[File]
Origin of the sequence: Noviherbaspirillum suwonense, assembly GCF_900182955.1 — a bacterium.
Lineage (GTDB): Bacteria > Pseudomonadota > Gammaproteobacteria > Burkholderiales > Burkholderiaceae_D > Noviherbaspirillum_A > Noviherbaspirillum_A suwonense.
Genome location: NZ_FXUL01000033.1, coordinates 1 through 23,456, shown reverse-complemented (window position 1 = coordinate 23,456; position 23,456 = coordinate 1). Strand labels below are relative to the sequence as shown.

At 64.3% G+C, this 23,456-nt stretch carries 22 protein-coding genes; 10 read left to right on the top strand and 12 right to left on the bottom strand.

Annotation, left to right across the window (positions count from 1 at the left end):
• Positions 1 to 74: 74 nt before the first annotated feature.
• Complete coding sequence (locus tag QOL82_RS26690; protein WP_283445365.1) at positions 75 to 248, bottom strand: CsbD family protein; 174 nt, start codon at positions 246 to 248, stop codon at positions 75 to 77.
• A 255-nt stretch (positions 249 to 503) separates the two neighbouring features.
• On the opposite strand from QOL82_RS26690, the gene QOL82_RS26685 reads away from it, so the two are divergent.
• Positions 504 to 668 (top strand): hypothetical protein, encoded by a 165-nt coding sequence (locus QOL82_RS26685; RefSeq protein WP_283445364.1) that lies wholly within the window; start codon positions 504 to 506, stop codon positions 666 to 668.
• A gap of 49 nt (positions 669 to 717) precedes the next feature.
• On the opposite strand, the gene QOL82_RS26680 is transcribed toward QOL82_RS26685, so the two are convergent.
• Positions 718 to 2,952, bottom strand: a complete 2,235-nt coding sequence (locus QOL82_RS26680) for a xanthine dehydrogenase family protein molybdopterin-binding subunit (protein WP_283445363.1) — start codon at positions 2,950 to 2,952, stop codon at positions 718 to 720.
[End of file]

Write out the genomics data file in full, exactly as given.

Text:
Origin of the sequence: Noviherbaspirillum suwonense, assembly GCF_900182955.1 — a bacterium.
Lineage (GTDB): Bacteria > Pseudomonadota > Gammaproteobacteria > Burkholderiales > Burkholderiaceae_D > Noviherbaspirillum_A > Noviherbaspirillum_A suwonense.
Genome location: NZ_FXUL01000033.1, coordinates 1 through 23,456, shown reverse-complemented (window position 1 = coordinate 23,456; position 23,456 = coordinate 1). Strand labels below are relative to the sequence as shown.

At 64.3% G+C, this 23,456-nt stretch carries 22 protein-coding genes; 10 read left to right on the top strand and 12 right to left on the bottom strand.

Annotation, left to right across the window (positions count from 1 at the left end):
• Positions 1 to 74: 74 nt before the first annotated feature.
• Complete coding sequence (locus tag QOL82_RS26690; protein WP_283445365.1) at positions 75 to 248, bottom strand: CsbD family protein; 174 nt, start codon at positions 246 to 248, stop codon at positions 75 to 77.
• A 255-nt stretch (positions 249 to 503) separates the two neighbouring features.
• On the opposite strand from QOL82_RS26690, the gene QOL82_RS26685 reads away from it, so the two are divergent.
• Positions 504 to 668 (top strand): hypothetical protein, encoded by a 165-nt coding sequence (locus QOL82_RS26685; RefSeq protein WP_283445364.1) that lies wholly within the window; start codon positions 504 to 506, stop codon positions 666 to 668.
• A gap of 49 nt (positions 669 to 717) precedes the next feature.
• On the opposite strand, the gene QOL82_RS26680 is transcribed toward QOL82_RS26685, so the two are convergent.
• Positions 718 to 2,952, bottom strand: a complete 2,235-nt coding sequence (locus QOL82_RS26680) for a xanthine dehydrogenase family protein molybdopterin-binding subunit (protein WP_283445363.1) — start codon at positions 2,950 to 2,952, stop codon at positions 718 to 720.